Communications & Marketing
Using anchoring in negotiations
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My most popular behavioural finance workshop series have been on negotiations. The participants in these workshops were typically teams of private equity investors and venture capitalists, or corporate mergers and acquisitions teams.

These are smart people. They typically have plenty of high-stakes negotiations experience. That is what they do for a living.

Therefore, these sessions are not supposed to be Negotiations 101. Rather, the purpose is to help participants to apply insights from psychology to reach better negotiated outcomes.

How can they better influence their negotiating partners and better manage their own negotiating blind spots?

A few million dollars-worth of anchoring

The single most powerful and reliable psychological effect that I talk to participants about is anchoring. Psychological research shows that anchors can significantly impact people's decisions. Further, negotiations research confirms that anchors can impact negotiations in particular.

When the results of one of the negotiating exercises I run with workshop participants are posted on the whiteboard, they typically show the same effect. That is, the impact of anchoring is strong, even among these sophisticated and experienced negotiators. The purchase prices they agree for a hypothetical pharmaceuticals factory vary by millions of dollars, depending on who uses the first anchor in the negotiation.

Initial bids/offers as anchors

Some people are reticent about putting a number on the negotiating table that could serve as an anchor. They fear that their initial bid might be so high as to be accepted gleefully, or so low as to be rejected out of hand. These risks are real, so these participants' fears are genuine. It is dangerous to be the first to move if a person has little idea whether their bid or offer will be perceived as substantially too high or too low.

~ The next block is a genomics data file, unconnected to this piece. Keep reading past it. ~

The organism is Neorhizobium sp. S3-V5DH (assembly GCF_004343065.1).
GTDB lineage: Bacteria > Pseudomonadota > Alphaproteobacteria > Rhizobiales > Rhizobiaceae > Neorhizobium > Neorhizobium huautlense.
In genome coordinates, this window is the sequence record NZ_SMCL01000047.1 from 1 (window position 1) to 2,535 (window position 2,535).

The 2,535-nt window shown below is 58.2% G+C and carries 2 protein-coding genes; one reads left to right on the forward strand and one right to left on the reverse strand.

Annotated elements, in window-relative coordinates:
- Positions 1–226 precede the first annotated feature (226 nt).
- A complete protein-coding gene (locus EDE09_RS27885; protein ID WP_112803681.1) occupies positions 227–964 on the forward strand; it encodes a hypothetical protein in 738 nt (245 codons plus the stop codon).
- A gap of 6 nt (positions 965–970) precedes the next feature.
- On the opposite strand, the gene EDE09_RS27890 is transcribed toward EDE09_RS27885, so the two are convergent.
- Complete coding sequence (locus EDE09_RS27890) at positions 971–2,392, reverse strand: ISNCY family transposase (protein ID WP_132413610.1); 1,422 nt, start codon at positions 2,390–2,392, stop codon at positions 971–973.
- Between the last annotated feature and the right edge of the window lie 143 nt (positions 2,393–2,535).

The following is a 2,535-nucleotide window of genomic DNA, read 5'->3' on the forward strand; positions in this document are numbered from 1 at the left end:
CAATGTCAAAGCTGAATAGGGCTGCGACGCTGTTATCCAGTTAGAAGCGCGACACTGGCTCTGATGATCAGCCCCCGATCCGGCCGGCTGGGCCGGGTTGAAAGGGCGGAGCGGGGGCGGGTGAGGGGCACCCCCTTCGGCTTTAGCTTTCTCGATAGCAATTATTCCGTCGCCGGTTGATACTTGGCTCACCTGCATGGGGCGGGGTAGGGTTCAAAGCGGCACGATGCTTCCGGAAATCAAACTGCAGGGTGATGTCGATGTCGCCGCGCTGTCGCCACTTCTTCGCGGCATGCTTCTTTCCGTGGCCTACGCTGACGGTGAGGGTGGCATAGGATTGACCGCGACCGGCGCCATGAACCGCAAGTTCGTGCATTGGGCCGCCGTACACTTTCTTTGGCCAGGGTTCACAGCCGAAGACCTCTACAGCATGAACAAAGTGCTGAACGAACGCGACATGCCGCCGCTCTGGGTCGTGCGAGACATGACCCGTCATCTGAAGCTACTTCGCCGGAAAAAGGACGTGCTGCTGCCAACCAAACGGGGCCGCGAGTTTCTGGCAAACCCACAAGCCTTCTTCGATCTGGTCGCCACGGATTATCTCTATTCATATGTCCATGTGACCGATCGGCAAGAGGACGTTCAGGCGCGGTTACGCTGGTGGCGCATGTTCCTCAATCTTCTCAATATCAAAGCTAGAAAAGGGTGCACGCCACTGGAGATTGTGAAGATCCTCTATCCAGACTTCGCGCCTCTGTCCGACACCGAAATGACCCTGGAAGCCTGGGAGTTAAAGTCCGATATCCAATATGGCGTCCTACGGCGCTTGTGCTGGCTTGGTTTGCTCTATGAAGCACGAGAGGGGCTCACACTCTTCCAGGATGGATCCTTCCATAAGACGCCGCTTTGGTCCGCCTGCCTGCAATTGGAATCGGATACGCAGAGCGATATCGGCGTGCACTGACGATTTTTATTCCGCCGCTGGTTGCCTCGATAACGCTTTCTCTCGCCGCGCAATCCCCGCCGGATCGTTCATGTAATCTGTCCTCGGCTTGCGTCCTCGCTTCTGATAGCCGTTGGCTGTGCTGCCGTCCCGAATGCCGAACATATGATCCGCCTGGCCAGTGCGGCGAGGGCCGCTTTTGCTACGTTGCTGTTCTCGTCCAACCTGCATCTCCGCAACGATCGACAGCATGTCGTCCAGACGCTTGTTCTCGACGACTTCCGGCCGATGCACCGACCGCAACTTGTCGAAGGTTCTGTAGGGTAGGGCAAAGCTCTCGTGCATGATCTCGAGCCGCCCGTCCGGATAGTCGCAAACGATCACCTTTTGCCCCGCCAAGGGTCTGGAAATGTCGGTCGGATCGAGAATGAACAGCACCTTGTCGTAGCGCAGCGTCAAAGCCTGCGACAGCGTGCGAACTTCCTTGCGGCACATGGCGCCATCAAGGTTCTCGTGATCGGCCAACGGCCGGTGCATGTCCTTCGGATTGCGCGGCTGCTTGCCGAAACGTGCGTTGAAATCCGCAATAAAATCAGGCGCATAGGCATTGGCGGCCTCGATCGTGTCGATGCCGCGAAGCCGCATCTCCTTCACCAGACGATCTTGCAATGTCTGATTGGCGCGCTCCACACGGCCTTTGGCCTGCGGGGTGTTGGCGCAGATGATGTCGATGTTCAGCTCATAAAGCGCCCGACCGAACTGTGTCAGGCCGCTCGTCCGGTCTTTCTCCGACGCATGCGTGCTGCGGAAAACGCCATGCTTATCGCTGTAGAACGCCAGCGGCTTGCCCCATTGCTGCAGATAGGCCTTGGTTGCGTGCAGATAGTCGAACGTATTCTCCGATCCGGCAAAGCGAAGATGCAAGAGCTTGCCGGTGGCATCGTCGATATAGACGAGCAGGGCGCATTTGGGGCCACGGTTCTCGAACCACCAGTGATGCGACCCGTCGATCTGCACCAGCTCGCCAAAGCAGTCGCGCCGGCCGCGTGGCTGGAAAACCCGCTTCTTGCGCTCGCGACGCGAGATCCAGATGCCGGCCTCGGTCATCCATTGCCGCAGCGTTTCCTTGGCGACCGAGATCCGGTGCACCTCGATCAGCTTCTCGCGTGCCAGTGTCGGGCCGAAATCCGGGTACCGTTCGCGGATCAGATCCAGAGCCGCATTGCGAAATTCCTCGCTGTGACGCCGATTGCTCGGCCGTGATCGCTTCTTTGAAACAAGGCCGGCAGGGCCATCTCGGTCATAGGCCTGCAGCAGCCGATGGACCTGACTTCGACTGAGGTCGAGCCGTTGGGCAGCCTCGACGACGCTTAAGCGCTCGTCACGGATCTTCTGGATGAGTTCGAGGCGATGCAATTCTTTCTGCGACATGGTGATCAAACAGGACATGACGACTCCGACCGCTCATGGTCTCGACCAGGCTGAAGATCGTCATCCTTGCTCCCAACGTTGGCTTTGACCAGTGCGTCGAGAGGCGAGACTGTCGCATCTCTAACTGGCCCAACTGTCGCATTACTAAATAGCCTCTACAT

Example 1. Inadequate knowledge and making the first move

Buying a technology start-up can be used as an illustration. Is it worth zero, or perhaps a billion? It is easy to be wrong by an order of magnitude. Going first in this type of negotiation could be dangerous.

However, these risks should not stop people using anchors to their advantage in situations where they have a good understanding of the negotiating range.

A person is less likely to be wildly wrong when valuing a particular asset or service when they have expertise and recent experience valuing similar assets and services, or a number of directly comparable transactions as benchmarks, or their valuation is underpinned by readily marketable assets and services.

While there is always some uncertainty in a negotiation, and gauging the amount of that uncertainty can sometimes be difficult, workshop participants do have some of these types of information about the hypothetical pharmaceuticals factory. Nobody's valuations are radically too high or low. Something else is making them reluctant to go first.

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